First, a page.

The fifth article, “The Intersection of Family and Community Resilience to Enhance Mental Health Among Latino Children, Adolescents and Families,” written by Romero Marin and Garcia Vazquez, focuses on the concept of resilience, and the intersection between community and family resilience as a way of reducing mental health disparities among Latino children and their families.
In the sixth article, “Supporting Children, Youth, and Families in the Systems that Serve Them: Culturally Responsive Practices and Policies to Meet Their Needs,” Martinez, Poirier and Hijjawi discuss the current state of mental health disparities among children and youth and provide a set of recommendations for policies and practices for meeting the health needs among disenfranchised youth.
The seventh article, “Stress Mechanism of Poverty’s Ill Effects on Children: Making the Case for Strengthening Family Interventions that Counteract Poverty-Related Stress,” written by Wadsworth and Rienks, addresses the link between poverty, stress and health in children and their families and interventions that can help to support and strengthen family functioning.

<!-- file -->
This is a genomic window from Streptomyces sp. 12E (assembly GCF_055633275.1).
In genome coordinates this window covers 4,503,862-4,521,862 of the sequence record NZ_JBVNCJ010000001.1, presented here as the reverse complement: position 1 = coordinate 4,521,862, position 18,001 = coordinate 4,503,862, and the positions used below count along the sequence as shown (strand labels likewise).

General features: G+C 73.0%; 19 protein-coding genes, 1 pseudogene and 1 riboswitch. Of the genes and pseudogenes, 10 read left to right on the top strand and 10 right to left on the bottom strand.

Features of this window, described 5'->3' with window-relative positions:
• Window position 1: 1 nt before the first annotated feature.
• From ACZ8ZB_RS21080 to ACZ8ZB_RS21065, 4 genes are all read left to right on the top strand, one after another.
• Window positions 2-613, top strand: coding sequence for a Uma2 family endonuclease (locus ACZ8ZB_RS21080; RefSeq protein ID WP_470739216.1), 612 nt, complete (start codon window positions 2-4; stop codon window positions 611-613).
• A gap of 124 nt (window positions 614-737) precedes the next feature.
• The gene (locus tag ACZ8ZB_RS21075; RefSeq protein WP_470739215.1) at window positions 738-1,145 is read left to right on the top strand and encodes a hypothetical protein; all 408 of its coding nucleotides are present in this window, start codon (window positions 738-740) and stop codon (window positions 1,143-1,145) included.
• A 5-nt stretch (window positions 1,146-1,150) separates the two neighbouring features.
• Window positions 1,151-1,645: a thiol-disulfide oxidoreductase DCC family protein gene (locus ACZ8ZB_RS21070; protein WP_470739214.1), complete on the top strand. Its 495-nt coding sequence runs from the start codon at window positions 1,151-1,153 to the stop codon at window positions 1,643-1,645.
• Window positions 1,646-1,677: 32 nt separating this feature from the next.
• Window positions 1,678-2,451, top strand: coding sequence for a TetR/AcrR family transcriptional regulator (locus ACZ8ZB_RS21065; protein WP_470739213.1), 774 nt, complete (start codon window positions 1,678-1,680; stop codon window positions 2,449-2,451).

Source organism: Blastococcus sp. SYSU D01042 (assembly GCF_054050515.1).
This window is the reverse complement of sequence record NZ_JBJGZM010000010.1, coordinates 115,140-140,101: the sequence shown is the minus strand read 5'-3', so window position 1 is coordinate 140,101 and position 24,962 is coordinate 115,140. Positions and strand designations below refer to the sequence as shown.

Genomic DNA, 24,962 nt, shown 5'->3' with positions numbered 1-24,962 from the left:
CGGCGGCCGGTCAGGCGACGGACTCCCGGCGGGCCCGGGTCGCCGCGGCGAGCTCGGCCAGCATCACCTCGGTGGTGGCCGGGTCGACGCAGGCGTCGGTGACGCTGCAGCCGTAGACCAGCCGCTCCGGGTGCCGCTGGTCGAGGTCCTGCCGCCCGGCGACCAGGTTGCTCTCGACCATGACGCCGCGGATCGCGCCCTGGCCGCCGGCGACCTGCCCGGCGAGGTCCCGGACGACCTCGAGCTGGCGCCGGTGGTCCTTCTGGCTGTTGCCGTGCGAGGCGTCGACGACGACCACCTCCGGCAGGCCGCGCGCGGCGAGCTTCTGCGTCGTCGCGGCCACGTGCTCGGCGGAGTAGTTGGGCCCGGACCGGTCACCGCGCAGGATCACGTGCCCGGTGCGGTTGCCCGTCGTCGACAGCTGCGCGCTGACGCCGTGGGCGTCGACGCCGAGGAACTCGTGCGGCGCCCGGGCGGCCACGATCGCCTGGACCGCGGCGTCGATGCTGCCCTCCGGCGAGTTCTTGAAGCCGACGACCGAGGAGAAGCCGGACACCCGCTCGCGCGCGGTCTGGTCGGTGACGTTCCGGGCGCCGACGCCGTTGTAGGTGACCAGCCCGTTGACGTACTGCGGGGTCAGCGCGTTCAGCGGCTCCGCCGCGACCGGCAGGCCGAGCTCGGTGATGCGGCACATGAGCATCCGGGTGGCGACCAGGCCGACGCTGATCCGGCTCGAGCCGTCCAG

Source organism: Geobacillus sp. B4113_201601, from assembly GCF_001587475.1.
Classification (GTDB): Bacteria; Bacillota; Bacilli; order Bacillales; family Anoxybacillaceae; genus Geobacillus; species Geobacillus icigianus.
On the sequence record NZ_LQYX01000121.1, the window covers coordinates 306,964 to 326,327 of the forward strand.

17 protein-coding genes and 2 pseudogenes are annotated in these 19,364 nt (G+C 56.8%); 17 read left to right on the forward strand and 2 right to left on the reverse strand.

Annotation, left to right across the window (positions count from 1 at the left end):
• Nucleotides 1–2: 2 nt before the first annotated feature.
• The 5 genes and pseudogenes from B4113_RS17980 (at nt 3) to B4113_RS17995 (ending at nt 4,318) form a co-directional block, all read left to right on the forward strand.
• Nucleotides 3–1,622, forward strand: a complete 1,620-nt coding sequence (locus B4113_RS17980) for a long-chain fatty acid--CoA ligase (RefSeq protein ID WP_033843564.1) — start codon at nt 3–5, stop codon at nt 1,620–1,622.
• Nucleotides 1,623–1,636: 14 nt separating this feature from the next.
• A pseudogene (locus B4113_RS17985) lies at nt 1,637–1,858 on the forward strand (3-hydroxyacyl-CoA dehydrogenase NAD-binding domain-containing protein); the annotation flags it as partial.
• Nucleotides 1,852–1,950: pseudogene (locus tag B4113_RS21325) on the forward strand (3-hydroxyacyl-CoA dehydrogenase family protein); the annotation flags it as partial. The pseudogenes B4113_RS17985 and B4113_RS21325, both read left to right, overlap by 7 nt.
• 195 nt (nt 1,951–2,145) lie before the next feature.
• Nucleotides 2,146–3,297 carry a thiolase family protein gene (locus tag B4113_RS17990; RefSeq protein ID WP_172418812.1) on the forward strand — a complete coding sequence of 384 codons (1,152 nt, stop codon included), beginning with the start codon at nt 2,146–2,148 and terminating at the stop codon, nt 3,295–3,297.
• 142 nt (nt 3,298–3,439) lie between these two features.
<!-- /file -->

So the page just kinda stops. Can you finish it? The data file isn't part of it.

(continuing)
Finally, in “A Public Health Research-to-Practice Model for Improving Child Health and Development in Low-Income Families: CDC’s Legacy for Children,” authors Kaminski, Perou and Robinson discuss the Legacy intervention, which was designed to increase positive parenting practices among low income mothers so as to support the healthy development of their children.
While the articles in this issue address some key topics, many areas have not been specifically addressed, such as the health disparities experienced among LGBT youth or those experienced by children and families living in rural communities. That being said, I hope that the readers of this issue will see this as a first step in addressing health disparities in children, youth and families as psychology continues to use its expertise and experience to address this issue.
Roseanne L. Flores is an associate professor in the Department of Psychology at Hunter College of the City University of New York. She received her PhD from the Graduate Center of the City University of New York. She is a developmental psychologist by training and was a National Head Start fellow in the Office of Head Start. As part of her fellowship Dr. Flores worked at the Institute of Education Science in the National Center for Education Research. Prior to her work at Head Start, Dr. Flores was a visiting scholar at ETS where she worked in the areas of assessment, research and policy. Dr. Flores will serve as the co-chair of the APA Committee on Children, Youth and Families in 2013.
Dr. Flores’ current research examines the relationship between environmental risk factors, such as community violence, SES, and food insecurity on the health and educational outcomes of children. She recently received an NIH grant to examine the relationships between poverty and nutrition and African-American and Latino preschool children’s early learning skills. She has published a number of peer-reviewed journal articles and book chapters on child development.